November 3, 2021 231 PM
MARFA — This week, many Marfa residents observed the traditional Mexican holiday Día de los Muertos to pay their respects and remember family, friends and the unknown or forgotten who have died.
Ofrendas at the Capri, Marfa Open and Marfa Studio of Arts welcomed visitors, who came to place candles, photographs, flowers, precious items and favorite foods in honor of those who have passed away.
Vicente Celis, a Marfa resident who has assembled an ofrenda at the Capri since 2017, said that along with the usual visits, this year there were people who came all three nights, spending extra time with the photos of loved ones.
Celis’ ofrenda is composed of nine elements, including four rectangular altars, “Each to put offerings to family, children and pets, the unknown or forgotten and friends,” he explained. Celis, with the help of a handful of community members, built the ofrenda out of organic materials.
Four segments representing water, air, dirt and fire lie between the altars, and in the center is the ninth element, a clay pot filled with water, marigolds and a candle, sitting on the husky remains of an agave. “It’s an old dead agave, but we brought it back to life,” Celis said.
“They come alive when people put pictures, candles and flowers,” Celis said of the ofrenda. On the altars, some leave behind letters or poems to their late loved ones. Others come and speak. This year, students visited the ofrenda and wished happiness to Marfa teacher Sophia Sullivan who was killed in 2018, and let her know they were doing well.
Marfa resident Sandro Canovas, who built the ofrenda at Marfa Open this year, at first faced frustration when the $300 of traditional marigold flowers he wanted to bring to the ofrenda were indefinitely held up at the U.S.-Mexico border, as customs inspected them for bugs and quibbled about the amount of soil attached to the roots.
The flowers never made it to the ofrenda, but Canovas said what was most important to him this year “was that the community had a space to grieve and honor the members of the community that passed in the last year because of COVID or the ones that passed recently.” At both ofrendas, photos of community members like Jeffrey Hester, Ben Castro and Zandralina Acosta, who have recently passed away, were placed on the altars.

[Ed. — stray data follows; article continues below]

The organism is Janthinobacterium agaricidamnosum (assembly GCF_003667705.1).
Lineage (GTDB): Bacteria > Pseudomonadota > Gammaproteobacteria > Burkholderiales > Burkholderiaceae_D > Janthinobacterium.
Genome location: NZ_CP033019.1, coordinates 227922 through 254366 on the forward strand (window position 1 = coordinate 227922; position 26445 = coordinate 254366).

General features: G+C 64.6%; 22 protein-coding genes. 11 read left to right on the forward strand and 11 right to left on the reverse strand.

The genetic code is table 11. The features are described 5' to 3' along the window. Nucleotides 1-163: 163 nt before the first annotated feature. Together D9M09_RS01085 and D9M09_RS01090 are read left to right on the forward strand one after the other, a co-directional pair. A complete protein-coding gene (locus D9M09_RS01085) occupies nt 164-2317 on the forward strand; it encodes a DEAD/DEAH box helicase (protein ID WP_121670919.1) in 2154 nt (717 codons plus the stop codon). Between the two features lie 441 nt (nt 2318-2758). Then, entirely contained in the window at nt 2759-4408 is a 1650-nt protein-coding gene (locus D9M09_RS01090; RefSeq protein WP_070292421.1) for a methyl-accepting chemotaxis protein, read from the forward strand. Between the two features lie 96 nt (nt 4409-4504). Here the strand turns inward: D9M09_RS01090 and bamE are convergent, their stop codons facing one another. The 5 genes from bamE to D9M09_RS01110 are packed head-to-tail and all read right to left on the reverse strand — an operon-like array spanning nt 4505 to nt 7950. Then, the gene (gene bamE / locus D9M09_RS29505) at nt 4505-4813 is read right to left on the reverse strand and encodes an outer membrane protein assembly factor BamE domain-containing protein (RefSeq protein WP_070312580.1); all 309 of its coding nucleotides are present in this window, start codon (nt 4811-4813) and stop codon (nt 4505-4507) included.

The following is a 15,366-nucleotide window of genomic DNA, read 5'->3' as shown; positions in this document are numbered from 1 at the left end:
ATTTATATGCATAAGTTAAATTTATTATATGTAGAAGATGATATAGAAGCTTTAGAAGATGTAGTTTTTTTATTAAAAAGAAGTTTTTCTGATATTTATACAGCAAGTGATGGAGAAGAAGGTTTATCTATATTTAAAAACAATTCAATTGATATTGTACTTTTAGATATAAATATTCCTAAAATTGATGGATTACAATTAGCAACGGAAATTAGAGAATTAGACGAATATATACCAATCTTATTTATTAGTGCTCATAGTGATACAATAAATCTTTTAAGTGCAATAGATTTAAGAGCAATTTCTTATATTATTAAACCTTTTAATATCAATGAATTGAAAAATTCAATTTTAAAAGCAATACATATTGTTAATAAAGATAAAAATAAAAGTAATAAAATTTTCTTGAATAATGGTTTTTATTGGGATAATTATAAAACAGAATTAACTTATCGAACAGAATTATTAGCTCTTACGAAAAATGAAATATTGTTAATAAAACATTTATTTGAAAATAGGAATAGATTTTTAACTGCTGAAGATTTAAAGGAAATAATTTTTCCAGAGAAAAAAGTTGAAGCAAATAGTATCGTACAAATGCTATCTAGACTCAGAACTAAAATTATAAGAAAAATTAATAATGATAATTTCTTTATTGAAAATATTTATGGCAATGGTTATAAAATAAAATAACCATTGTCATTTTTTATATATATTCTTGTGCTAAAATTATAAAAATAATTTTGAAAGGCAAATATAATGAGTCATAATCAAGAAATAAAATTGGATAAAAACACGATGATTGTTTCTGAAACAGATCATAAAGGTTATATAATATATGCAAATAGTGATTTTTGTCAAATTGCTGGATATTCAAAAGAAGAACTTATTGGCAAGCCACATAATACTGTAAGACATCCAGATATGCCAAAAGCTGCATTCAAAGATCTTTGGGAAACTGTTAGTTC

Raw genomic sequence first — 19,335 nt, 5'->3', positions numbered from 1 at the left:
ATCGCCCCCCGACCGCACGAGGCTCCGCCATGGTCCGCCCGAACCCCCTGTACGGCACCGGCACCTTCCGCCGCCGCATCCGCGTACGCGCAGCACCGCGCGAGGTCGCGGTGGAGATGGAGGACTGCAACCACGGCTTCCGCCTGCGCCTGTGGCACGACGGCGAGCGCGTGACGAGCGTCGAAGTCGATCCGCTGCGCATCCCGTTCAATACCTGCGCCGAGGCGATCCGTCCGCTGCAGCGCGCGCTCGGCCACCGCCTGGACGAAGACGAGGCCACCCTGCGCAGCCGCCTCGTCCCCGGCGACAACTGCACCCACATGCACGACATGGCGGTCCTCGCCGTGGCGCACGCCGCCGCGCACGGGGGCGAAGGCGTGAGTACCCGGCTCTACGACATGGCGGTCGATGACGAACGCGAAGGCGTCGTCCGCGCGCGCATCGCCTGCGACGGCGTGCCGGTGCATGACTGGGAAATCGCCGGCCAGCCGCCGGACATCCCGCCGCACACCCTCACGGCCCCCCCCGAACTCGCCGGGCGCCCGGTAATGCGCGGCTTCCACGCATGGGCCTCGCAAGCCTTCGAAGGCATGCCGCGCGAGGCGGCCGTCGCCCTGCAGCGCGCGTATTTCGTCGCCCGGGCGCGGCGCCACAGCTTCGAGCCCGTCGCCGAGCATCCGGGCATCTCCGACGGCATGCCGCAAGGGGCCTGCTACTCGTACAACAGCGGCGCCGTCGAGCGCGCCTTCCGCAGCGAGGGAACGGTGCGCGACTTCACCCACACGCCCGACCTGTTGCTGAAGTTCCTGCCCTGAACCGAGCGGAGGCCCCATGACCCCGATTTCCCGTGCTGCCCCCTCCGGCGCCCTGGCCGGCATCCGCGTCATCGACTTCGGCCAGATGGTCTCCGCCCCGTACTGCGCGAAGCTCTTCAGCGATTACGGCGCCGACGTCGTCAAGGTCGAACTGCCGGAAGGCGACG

“It was really beautiful to see in the last couple of days of the ofrenda that people that were not Mexican or Mexican Americans took the invitation to bring the photos of their loved ones in the altar and spend quite a bit of time there with them,” Canovas added.
“This year to me was very special because we have lost so many dear friends,” said Celis. “I was very close to Jeff Hester. I felt special, because we would cook together, we would do trips, and we’d hang out very nicely. But then I realized that he did that with everybody. But to me, he was very dear.”
Last time Celis made an altar, in 2019, Hester and Christy Miller helped him deconstruct the entire ofrenda when the event was over.
In homage to Hester, who was in a coma when the ofrenda was assembled, Celis glued the words “CARRY ON” in white onto the papel picado that covered the back wall. It was a phrase Hester often said in parting. When Miller told Celis of Hester’s passing on November 1, he pasted marigold petals to the words for his late friend.
“It’s a beautiful tradition that I hope we can start to understand a little bit more,” Celis said. While he grew up making altars with his family, as he met indigenous people, he learned of the difference between an altar and an ofrenda. “An altar implies sacrifice and this is not about sacrifice. Contrary to what we’ve been told, ancient people from this land did not do sacrifices. There’s no concept of sacrifice in nahuatl,” he said. Instead, “It’s about life and death.”